The Quirinale treaty: A revival of Franco-Italian relationships?

Source: Governo Italiano
Source: Governo Italiano

Italy and France signed a treaty to strengthen their relationship on Friday, 27 November. The Quirinale treaty, named after one of the official residences of the President of Italy, touches upon several sectors to foster economic, diplomatic, commercial, and cultural ties between Rome and Paris. 

Franco-Italian relationship

After years of divisions in several policies, the treaty marks an important step forward between the two countries. The treaty was in fact supposed to be sealed in 2017. However, Paris and Rome were on two different pages at that time.

With Italy being led by the coalition between the 5 Star Movement and the League party, the two countries’ policies did not converge on files such as Libya and migration and asylum policy. This provoked an ambiguous and incoherent European response most of the time, with France going in one direction and Italy in the opposite. Industrial policy was also another point of contention.

Only with the arrival of Mario Draghi, the current Italian Prime Minister and former President of the European Central Bank, the relations between Paris and Rome have eased. This is proven by the fact that President Mario Draghi and French President Emmanuel Macron met quite often in the last year. 


Diving into the treaty’s content, Rome and Paris reiterated the importance of having a common migration and asylum policy based on European solidarity and shared responsibility.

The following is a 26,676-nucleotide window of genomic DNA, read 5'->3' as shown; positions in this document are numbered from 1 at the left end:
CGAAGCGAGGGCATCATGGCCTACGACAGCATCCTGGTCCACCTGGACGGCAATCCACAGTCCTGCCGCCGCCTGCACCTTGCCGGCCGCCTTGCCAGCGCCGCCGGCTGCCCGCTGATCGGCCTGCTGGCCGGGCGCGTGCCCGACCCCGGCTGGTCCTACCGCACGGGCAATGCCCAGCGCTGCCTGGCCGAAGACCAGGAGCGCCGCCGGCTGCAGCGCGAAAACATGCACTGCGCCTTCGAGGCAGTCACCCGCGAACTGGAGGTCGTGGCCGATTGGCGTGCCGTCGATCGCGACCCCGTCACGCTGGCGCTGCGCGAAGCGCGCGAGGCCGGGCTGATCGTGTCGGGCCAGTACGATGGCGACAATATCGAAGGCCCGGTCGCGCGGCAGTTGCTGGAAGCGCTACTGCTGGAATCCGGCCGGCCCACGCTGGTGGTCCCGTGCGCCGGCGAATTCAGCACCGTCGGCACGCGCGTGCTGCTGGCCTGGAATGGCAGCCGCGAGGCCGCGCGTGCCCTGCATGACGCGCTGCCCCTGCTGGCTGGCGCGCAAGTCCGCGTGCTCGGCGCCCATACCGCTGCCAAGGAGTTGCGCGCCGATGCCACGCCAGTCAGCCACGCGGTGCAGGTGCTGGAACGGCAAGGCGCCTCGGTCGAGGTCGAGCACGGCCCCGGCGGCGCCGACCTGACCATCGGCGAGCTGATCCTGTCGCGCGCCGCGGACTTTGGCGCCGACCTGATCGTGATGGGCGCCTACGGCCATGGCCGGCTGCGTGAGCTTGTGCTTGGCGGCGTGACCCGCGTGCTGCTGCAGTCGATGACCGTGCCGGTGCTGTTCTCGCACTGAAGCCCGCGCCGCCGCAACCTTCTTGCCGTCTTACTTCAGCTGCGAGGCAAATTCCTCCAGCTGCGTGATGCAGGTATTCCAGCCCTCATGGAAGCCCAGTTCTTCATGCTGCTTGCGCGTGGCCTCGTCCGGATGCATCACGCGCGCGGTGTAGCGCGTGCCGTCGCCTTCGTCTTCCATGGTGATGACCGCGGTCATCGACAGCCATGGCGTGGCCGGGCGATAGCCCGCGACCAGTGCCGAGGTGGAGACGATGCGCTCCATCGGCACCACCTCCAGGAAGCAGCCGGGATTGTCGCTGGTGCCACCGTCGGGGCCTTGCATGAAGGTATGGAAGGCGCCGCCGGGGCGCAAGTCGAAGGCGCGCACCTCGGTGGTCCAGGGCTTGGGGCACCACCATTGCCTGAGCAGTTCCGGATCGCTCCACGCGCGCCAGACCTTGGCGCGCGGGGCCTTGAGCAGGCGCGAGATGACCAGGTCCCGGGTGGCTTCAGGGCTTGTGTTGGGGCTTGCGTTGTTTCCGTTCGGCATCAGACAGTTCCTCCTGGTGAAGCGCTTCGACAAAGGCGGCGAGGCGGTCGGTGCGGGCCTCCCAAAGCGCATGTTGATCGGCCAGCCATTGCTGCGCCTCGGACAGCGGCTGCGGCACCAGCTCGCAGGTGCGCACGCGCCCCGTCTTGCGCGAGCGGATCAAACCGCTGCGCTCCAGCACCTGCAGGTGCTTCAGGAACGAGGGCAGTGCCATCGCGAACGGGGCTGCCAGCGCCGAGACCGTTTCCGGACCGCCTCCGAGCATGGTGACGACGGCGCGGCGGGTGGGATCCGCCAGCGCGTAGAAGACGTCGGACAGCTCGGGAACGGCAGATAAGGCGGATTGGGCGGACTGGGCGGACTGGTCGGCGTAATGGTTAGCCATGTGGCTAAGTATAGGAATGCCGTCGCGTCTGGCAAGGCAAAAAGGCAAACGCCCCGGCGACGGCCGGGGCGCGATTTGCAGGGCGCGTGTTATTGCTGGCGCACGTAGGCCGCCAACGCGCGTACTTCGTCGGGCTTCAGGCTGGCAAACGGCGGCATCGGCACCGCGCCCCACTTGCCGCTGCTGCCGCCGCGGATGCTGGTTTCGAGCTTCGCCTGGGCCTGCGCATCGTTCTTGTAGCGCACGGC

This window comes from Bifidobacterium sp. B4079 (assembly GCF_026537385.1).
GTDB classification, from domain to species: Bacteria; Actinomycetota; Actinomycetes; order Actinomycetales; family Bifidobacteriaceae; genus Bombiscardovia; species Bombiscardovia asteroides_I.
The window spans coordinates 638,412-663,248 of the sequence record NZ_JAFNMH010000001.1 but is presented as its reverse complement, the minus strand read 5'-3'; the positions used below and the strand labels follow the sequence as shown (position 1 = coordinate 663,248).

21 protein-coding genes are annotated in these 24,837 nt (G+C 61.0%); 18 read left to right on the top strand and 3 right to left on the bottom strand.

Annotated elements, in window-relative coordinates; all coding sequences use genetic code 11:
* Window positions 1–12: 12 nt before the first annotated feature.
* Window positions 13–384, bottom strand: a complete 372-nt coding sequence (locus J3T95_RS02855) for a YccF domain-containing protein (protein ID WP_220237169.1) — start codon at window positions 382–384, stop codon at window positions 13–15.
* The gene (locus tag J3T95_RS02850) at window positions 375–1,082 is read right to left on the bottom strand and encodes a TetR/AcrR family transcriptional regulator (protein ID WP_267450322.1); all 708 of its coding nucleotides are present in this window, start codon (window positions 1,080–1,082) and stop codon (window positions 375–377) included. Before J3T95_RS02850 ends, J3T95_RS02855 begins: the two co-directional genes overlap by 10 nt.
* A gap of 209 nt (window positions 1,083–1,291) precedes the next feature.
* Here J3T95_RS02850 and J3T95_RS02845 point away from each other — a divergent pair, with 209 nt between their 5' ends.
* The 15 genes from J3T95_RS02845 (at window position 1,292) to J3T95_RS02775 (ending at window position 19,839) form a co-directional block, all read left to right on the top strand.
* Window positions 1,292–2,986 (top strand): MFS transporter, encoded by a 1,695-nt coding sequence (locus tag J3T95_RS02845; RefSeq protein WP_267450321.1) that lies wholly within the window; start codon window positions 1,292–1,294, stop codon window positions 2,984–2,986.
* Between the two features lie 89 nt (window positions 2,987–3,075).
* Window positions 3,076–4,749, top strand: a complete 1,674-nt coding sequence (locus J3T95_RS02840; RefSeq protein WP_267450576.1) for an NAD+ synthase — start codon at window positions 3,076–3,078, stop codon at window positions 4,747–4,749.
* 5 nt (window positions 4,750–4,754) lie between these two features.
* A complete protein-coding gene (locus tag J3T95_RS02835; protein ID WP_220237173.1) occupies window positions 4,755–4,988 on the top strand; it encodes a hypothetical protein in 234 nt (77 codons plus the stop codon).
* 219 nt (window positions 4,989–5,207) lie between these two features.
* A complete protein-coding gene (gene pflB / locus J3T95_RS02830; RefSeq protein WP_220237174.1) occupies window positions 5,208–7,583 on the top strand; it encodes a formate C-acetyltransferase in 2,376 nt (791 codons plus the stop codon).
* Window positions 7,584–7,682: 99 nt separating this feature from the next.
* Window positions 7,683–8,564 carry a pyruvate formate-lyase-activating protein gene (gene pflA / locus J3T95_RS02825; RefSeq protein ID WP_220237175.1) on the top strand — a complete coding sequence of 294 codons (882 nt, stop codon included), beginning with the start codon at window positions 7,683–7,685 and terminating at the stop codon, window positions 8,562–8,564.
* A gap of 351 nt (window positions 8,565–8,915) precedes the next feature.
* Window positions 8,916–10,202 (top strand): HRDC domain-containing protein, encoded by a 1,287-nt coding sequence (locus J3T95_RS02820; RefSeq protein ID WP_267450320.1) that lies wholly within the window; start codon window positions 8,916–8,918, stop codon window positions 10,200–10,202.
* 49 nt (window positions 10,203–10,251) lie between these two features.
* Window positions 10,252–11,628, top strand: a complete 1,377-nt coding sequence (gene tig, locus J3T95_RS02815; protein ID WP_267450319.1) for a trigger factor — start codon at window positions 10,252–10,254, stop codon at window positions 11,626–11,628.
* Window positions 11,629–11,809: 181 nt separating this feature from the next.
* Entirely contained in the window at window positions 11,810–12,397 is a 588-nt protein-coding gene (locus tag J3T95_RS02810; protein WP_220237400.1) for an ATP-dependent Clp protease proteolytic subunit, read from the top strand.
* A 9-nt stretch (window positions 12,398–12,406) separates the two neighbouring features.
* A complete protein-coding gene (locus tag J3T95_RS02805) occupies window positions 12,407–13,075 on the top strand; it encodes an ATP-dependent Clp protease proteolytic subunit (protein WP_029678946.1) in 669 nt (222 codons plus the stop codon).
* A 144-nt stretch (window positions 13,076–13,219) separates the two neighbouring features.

New forms of cooperation are being established in the agricultural, energy and technology, research and innovation sectors. Agriculture is, for both countries, an important source of revenue. So, they will cooperate to protect their agricultural systems. Moreover, that same day, Draghi and Macron signed an agreement on the space field to increase European competitiveness.

The two Presidents also pinpointed the importance of securing European borders, thus establishing a proper European defence policy that stands next to NATO, without replacing it. 


The Quirinale treaty should also be seen in the broader view, considering the European and the global state of affairs.

With Chancellor Angela Merkel leaving the German political scene, the centre of power seems to shift from Central Europe to South-Western Europe. The treaty is also meant to boost European cooperation and foster the European project against the domestic and external background. 

Domestically, the Covid pandemic has caused high economic and social issues. Externally, a powerful China, a more assertive Russia and the disengaged United States are a source of concerns. In both cases, a cohesive and united European Union is needed to respond to the current challenges. 

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